Fire Note Says: Twenty-five years after his death, Nashville talents come together to resurrect the music of singer/songwriter Mark Heard, and it’s a treasure.
Album Review: The commercial success of tribute compilation albums usually depends on three factors: 1) It’s a tribute to an artist whose work you already recognize and appreciate, and/or 2) the variety of artists who step in to do covers of said artist are also recognizable to you, and you are curious what their approach to this familiar material might sound like, or 3) you understand that it’s a benefit for a good cause that you believe in. In 1993, when Sweet Relief; A Benefit for Victoria Williams was released, it got a lot of attention not because anyone had heard of Williams, but with recognizable artists like Pearl Jam, Lucinda Williams, Lou Reed, Matthew Sweet, and Maria McKee they were able to sell some records. Plus, Sweet Relief, a charity for musicians who were dealing with chronic illness and large medical bills without the benefit of health insurance, was attracting a lot of independent buzz.
Treasures of the Broken Land has none of that going for it. Most folk haven’t got a clue who Mark Heard might be, most of the artists covering his songs here, generally speaking, are not all that well known, and the only charity mentioned here is Sweet Relief, but only inside the packaging and in small type. That said, this fine album rises above expectations, due first to the high quality in Heard’s songwriting, and secondly because of the consistently solid cover versions, owing a great deal to producer Phil Madeira’s steady hands and regular reliance in the studio on the solid players who make up his Red Dirt Boys: Will Kimbrough on guitars and mandolin, Chris Donohue on bass, and Bryan Owings on drums. There’s a vitality in these songs and a fun energy in the performances, that fans of Americana/folk & country rock will quickly find their bearings and eager to hear more of Heard’s music and influence.
Mark Heard died 25 years ago from heart failure. He experienced a heart attack while performing with fellow artist Pierce Pettis in the folk/acoustic tent at a music festival in the farm fields north of Chicago. He was rushed to the hospital and recovered and left the hospital shortly after, only to have a second, more serious attack, fall into a coma and die some weeks later. The last three years of Heard’s life had been ridiculously productive at a high artistic level. He released three of the best albums of his 18 year career as a recording artist – Dry Bones Dance (’90), Second Hand (’91), and Satellite Sky (‘92). Perhaps sensing he was running out of time, he was working frantically, seeming burning his candle at both ends, producing albums for friends like Pettis, Phil Keaggy and Randy Stonehill, and co-produced with Peter Buck of R.E.M. an album with the band, Vigilantes of Love. He even did a tour playing guitar for singer/songwriter Sam Phillips who was married at the time to famed producer T Bone Burnett. Now, 25 years later, executive producer Jeff Grantham is seeking to reintroduce Mark Heard to a new audience, inviting long-time fans like myself to rethink his legacy by and re-recording 18 of his songs, all from the last three albums.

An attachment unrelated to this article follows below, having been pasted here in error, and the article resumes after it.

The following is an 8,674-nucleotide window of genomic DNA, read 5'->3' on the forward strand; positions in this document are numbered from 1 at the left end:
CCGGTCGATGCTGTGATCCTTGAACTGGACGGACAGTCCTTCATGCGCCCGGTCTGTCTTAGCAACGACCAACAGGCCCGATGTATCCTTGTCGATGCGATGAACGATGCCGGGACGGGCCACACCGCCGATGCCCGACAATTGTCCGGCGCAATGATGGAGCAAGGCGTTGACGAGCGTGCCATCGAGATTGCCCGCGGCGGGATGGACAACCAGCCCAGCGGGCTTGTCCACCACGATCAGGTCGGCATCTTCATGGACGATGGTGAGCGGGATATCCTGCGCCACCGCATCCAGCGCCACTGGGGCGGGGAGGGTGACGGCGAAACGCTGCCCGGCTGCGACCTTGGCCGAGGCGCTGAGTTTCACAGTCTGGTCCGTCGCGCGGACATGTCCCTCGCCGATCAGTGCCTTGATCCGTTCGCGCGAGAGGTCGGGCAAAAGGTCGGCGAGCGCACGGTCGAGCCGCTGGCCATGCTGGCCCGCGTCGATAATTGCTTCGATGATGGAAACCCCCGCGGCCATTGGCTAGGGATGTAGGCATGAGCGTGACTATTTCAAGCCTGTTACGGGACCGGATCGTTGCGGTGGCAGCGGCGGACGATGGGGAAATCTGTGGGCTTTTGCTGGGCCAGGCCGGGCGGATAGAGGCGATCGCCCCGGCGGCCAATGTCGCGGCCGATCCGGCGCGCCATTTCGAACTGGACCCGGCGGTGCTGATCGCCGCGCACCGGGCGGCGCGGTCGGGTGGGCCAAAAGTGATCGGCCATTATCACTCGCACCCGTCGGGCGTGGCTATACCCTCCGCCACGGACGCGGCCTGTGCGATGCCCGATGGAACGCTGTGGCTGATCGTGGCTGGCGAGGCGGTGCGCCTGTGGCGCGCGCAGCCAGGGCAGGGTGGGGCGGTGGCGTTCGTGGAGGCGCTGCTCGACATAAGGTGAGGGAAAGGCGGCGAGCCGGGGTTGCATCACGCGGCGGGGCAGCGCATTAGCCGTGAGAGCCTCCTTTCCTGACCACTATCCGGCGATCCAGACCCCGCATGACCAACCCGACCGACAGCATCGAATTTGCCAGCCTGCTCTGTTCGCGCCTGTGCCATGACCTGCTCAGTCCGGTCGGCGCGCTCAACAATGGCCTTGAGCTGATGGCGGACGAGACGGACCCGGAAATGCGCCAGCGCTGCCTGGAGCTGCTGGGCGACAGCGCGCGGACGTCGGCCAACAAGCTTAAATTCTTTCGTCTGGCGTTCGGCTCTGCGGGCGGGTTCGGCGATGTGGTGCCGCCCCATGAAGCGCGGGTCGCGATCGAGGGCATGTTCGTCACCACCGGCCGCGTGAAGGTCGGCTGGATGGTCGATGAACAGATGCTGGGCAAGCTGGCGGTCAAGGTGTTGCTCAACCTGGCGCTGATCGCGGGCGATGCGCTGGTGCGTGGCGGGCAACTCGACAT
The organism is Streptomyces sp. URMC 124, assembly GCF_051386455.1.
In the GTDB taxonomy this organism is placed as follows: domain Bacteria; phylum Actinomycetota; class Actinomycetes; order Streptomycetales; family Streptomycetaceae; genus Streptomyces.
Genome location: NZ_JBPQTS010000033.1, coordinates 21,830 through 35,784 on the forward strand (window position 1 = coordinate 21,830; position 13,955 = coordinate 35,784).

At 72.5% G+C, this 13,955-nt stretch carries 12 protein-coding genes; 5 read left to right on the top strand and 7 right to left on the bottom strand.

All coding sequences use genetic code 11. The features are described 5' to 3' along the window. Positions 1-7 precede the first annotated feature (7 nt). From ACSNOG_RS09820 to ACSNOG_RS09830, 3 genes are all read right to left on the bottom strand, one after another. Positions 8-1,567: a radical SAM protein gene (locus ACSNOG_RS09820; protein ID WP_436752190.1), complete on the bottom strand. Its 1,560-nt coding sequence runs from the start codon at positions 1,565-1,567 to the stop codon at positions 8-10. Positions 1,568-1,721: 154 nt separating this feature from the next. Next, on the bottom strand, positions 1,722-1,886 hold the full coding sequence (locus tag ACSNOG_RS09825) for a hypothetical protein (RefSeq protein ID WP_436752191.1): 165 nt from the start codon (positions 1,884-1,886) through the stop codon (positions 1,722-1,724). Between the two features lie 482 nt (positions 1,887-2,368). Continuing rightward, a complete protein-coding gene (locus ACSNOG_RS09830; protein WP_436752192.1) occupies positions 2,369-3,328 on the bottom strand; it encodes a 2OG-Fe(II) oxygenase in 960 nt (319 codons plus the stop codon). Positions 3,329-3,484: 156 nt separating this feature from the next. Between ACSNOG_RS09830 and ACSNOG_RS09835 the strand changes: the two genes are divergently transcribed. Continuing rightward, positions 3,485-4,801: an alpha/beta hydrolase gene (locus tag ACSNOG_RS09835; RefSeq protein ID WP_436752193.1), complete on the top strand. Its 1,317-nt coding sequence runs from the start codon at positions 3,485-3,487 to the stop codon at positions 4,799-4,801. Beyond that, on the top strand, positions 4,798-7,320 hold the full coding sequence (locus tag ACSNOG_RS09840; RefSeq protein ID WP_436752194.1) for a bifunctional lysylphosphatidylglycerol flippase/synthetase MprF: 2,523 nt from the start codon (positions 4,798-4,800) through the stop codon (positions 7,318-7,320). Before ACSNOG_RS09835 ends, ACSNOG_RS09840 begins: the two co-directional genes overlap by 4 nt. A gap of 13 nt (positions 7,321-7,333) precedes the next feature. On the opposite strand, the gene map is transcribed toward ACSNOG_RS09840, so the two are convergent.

You get a feeling of what Madeira and company are capable of right off the bat with country singer Matt Haeck’s take on “The Dry Bones Dance,” set to a funky swing beat, with fine electric guitar soloing provided by Kimbrough and Madeira. Of course, the Red Dirt Boys found each other and their name a few years ago with they toured supporting Emmylou Harris on tour, and they are currently on the road with her opening shows for John Mellencamp. Turns out they’ve enjoyed each others company enough to play as a band even when Emmylou is off playing with other people (They’re working on a RDB debut album due next year), and they provide a solid basis for many of the tracks here. Another new folk/country rock singer, Levi Parham comes next performing “I Just Wanna Get Warm,” this time with Madiera tossing in some accordion and Hammond Organ licks to mix up the groove a bit, and some tasty fiddle by David Mansfield.